lifting, helpful things are in style; let us paint up our
abodes, let us boost for better raods, so the mules may
haul their loads with a smile. We have talked so long of
scraps, and of gore, that our voices and our maps are a
bore ; let it now be understood we intend to cut some wood,
so our credit may be good at the store. Let the kaiser sit
and mope, in distress; let tne Kronpnnz nana oui aope iu
the press; I've abandoned words for deeds; I'll supply our
laily needs, buy my wife a string of beads and a dress.
Let our gifted statesmen frame terms of peace; duobtless
they can play the game, slick as grease; it is ours to put
up ice, it is ours' to earn the price so the children may
have rice and roast geese. To the tale of war so long we
gave tongue, that the old time chestnut gong should be
rung; now the war is done and past, and the guns have
ceased to mast, let us nusue u u uu ue you. T() tMnk t-n.t,7v, it the fast,
us scrub, on bended knees, all the floors; let us paint tne you kw up M t,reir i,h ,uch
. . J. 14- -ninnA fVint titn1ran wallr . secret.''
apple trees, oui 01 uuuns, icv. us wnw
fix the clothesline, wind the clock we can find an endless
stock of such chores.
Wlint Kriiin hud atml in his letter
about Mollio Xving miuln no impression
on lfuth at the time. There was a sin
ister moaning, to her, in tho insesago
concerning his chum. It was ominous
or snemod so to her. that he should
my he lmd nuido arrangements for her
to know in case no was nurt t'ernais nc
had ulreudy been wounded, shi thought,
and tho letter was simply to prepare
!S1ib Hinih'il as she road atrain li is re
mieHt. for 4thoeolftte. iiuil tlieu frowned
a. liu re-ioud th part rut'erring to
Mollio King (this tune more carefully).
Brian surely praised her uiistintedly
well, porhans she deserved it. But down
in her heart was the unspoken wish that
Brian and Mollio weren't where they
could see each other.
lie had said ho was O. K. and loving
her. That nurt of his letter gave her
iov, altlionu'li she mistrusted his '0.
K." But that ho said ho was loving
lit'iv thrilleil her nnit Him nrenMerl her
lips to the words, as she murmured her
love for him.
Thou, after a day or two of anxious
wnllimy pnniM nmttlier lelter. The renlv
to the ouo sho had written telling of
uer uoy rneir Bon.
Once more her hands trembled as she
opened ty-jo onvelopo in her haste; once
more her eyes dimmed as she read;
yet this tune with happy tears. Unaii
had written:
t)eiir Wife' Kenri'elv vef. tn T real-
ir.H what you have written, although I
navo reau your aeur iciier nun a am
en times. Each time the news it con
tains seems more wonderful; more
sweet. And to think you were alone
Alone at a time when you perhaps
wanted if vou did not need. me. more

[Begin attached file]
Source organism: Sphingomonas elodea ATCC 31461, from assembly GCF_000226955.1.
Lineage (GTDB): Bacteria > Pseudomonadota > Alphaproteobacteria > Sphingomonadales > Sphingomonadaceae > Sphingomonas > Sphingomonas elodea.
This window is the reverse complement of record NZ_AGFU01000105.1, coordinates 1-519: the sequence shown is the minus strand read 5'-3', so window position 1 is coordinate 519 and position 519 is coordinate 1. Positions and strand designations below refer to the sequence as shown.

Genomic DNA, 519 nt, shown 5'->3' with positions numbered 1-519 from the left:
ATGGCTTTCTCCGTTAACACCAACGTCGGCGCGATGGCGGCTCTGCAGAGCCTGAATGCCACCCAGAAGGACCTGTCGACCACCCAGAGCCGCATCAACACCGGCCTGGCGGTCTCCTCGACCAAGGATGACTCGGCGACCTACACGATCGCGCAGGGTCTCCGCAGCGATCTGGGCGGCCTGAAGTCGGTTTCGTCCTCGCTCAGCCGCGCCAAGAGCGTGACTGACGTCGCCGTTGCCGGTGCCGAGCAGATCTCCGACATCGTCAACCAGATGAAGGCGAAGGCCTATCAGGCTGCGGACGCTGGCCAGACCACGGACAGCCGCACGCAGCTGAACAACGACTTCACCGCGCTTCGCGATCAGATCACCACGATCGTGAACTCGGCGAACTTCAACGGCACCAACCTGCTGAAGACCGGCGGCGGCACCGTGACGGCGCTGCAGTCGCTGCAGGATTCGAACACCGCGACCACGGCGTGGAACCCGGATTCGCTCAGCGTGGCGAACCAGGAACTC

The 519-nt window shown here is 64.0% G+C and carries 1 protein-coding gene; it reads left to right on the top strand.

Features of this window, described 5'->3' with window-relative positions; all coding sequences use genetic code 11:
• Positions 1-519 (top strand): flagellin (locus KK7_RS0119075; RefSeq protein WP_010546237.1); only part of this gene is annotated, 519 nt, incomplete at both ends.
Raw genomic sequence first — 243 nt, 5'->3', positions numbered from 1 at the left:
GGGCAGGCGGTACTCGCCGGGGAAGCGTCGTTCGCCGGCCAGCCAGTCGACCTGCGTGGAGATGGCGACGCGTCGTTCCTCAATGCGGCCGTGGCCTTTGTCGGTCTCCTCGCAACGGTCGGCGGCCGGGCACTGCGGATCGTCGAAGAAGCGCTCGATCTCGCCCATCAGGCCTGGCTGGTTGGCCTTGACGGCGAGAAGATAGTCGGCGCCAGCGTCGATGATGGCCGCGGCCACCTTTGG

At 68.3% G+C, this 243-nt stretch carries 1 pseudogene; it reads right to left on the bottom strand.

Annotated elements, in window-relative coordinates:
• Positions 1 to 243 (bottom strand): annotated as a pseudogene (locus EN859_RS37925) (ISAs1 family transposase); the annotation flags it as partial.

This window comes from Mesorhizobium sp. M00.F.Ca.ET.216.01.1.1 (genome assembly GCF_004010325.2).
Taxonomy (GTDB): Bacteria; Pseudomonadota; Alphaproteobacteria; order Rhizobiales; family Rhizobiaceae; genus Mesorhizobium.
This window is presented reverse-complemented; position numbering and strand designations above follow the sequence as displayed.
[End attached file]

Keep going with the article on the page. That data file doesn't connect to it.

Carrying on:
than ever before I feel choked with
gratitude that you camo through snfo-
ly; ana tnat you navo me cnuu iu com
fort you, should anything happen to
"Not that there is going to! not
now. I havo to look out for myself so
that I may come back to you and our
son. How strange it eenm, nlmsnt hard
of belief, that 1 am father to a kiddie.
I must behave myself even better than
I ever have considered at all neces
sary. Ho must have no bad example for
a dad. You av he looks like me Poor
little chap. When he had so handsome a
mother, it is a shame to infliet him
with k ennv nf mv nhi&. Yet I ran 't
help being a little glad that it is so;
and that you will have something to
constantly remind you of me. Kiss him
for mo, not ore, but a often as you
do for yourself. I shall be ure then
that ho i getting his share from me.
''I am ntore glad than I eon express,
Ruth, dear, that your aunt could be
with you. It was very sweet and un
selfiah to let nie go without tarrying the
anxiety 1 oertuialy should have had.
if I had knnwa of what was to conic
"Tiriiin think an it miuht do GTOOd. She
thnncrhi hn Tflmembered. with iilBt
a touch of bitterness, that Brian had
spent that last hour witn mouie js-ing.
But Bho could nolong feel bitter with
l.. Li,., l,.f.n l,nv hn nnnrent A
lovo letter he ha? wtten sinco their
marriage. Tho letters she had receivod
when away on her business trips, had
never been more tnan coia nriie noies
breathing in every line his disapproval
Anil iin hn hnrl heen overseas, the
few ho had sent her had been filled with
nTk" nf war. the stranee country, and
Mollio Kinc. Finally, with a little
fr ateti ami o. sue resumoa ner reauuic:
''I shall fight all tho better, all' the
hnrdnr Vie.eanaB of him. The sooner the
Huns are downed, the Booner can I como
onck and mako his acquaintance. So
you may bo sure I shall go gunning
for them in earnest that isn't intend-
'I told Mollie about the boy, and
she was delighted. Really I don't know
what I should have done, Baa l not
been ablo to tell some one some
woman. She asked many questions and
wanted to bo remembered to you. She
eaaei) me a little because I acted so
proud and happy. She is Btill working
day and night, and as I wrote you tne
soldiers adore her.
"Well. 1 must ston and eo to chow.
At tims it beeonu3 the most important
thing we have to do. And by tne wny,
Ruth, while our cooks aren't quite in
Rachel's class, we are fed very well
indeed. Undo Sum's men haven't any
kicks coming. Oood-byo little mother, I
wish I might see you tonight and tell
you how happy I am, and many other
things I don't really care to nave a
censor read even if he is a good fel
low Lovingly, Brian.". "
(To be eontinued)
A Tinfttlpirffinor case of rather large